I do have a budget for fabric, which I don’t overspend on (I don’t underspend, either) and I also believe that their ain’t no point in making a dime if you aren’t going to spend some of your coin on things that bring pleasure and happiness. I love beautiful things. My budget fits my fiscal status – had I started sewing as a University Student, then my budget would have matched the times here too.
So as what can be considered ‘expensive’ or ‘cheap’ differs from person to person due to so many reasons that my head begins to hurt when I try to round them all up, why do we judge others who fall outside what we consider to be reasonable? And how do we come to define our upper and lower limits of ‘reasonable’ in the first place?
Were I to purchase a suit of this fabric quality (wool and silk? I’d be lucky to find something in this combination in the first place) in a retail store in my town, I’d be looking at spending well over AUS$700 (and I’d still have to pay more to get such a thing altered to actually fit me properly). So the fact that I can make one for less than $200 to me makes it a very economical option. Never mind that since starting this suit I got a promotion, and will now be site based – meaning I’ll be swapping my corporate uniform for steel-capped boots and hi-vis clothing. Hot.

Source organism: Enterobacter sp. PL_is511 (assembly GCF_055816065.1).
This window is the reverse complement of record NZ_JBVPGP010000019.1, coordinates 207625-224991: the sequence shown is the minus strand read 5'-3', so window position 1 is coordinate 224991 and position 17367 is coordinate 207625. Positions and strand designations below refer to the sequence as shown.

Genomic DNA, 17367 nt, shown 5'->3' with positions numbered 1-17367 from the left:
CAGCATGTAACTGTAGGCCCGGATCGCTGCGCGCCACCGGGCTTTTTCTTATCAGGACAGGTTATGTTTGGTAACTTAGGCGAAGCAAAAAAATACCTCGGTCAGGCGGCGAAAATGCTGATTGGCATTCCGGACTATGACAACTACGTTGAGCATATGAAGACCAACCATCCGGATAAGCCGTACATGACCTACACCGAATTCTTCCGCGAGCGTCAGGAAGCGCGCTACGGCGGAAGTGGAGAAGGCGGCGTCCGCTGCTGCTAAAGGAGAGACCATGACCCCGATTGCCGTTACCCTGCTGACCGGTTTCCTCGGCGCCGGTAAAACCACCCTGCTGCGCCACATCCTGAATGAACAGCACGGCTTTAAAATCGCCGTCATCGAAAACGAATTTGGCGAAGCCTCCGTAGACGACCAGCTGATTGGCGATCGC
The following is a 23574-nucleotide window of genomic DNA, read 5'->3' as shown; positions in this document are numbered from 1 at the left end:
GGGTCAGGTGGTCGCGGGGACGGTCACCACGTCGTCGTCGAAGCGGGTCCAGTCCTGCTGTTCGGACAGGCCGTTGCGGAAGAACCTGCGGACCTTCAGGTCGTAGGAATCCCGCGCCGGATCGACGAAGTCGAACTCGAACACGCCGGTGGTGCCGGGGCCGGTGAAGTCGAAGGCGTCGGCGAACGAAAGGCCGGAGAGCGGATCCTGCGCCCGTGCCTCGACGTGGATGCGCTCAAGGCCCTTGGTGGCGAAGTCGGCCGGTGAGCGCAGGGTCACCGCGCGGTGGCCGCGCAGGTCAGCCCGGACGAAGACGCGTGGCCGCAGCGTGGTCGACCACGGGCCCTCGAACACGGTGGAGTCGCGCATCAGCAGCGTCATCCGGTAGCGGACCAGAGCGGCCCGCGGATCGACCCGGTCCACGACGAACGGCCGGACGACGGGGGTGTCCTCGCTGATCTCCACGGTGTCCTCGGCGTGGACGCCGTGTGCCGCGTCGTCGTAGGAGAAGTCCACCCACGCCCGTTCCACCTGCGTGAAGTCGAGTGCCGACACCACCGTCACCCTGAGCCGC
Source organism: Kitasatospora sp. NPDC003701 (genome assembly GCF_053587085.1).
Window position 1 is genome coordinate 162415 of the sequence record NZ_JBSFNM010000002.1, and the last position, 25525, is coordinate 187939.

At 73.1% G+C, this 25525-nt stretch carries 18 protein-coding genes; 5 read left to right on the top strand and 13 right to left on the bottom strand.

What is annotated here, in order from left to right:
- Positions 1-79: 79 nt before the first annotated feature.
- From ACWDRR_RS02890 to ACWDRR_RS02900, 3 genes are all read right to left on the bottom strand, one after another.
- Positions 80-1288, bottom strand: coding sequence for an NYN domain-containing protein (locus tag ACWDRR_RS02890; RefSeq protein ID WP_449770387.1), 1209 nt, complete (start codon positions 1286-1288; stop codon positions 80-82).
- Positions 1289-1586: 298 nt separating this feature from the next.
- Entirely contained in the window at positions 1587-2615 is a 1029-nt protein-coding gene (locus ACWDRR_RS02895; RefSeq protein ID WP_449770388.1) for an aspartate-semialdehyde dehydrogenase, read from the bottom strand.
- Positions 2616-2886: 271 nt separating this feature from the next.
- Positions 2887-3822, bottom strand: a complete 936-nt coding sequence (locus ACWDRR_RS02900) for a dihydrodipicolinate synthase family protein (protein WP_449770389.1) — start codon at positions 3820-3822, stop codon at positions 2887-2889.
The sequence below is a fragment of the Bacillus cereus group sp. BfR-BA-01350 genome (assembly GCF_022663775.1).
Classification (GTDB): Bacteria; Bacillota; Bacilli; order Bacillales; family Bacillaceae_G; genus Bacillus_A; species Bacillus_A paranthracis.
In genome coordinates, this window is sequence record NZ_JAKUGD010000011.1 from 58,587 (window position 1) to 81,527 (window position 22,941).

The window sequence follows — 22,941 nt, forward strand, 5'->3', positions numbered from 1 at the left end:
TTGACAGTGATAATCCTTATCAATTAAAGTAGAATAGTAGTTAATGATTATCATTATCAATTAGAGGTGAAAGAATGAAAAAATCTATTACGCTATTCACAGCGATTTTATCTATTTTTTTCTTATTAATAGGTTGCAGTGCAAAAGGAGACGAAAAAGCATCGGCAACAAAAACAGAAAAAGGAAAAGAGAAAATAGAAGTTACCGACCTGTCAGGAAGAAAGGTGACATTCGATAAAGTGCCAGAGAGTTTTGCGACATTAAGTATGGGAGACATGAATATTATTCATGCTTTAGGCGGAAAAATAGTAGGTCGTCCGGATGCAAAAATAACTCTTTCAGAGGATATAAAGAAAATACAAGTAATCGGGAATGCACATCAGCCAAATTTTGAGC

I buy a fair bit of fabric online – for many reasons. Mainly because it’s cheaper (I’m using the USA as a benchmark here). In a country that is geographically isolated from the rest of the world and has a small population (23-odd million) to boot – things cost more, because there’s less people to support a broader range of products that can be stocked on shop floors and still allow a business to turn a profit. Also because it costs a bomb to get it here in the first place. But we also have a minimum wage that is more than double that of a certain country in the Northern Hemisphere – so we have the higher living standards of our fellow country-people to support as well. But these issues are not always the cause of the higher prices we pay; I’m sure most Aussies are familiar with iTunes’ blatant price gouging where a song costs 70% more from the Australian iTunes than it does from it’s American counterpart, even though our respective dollars have been sitting comfortably at parity for some time now.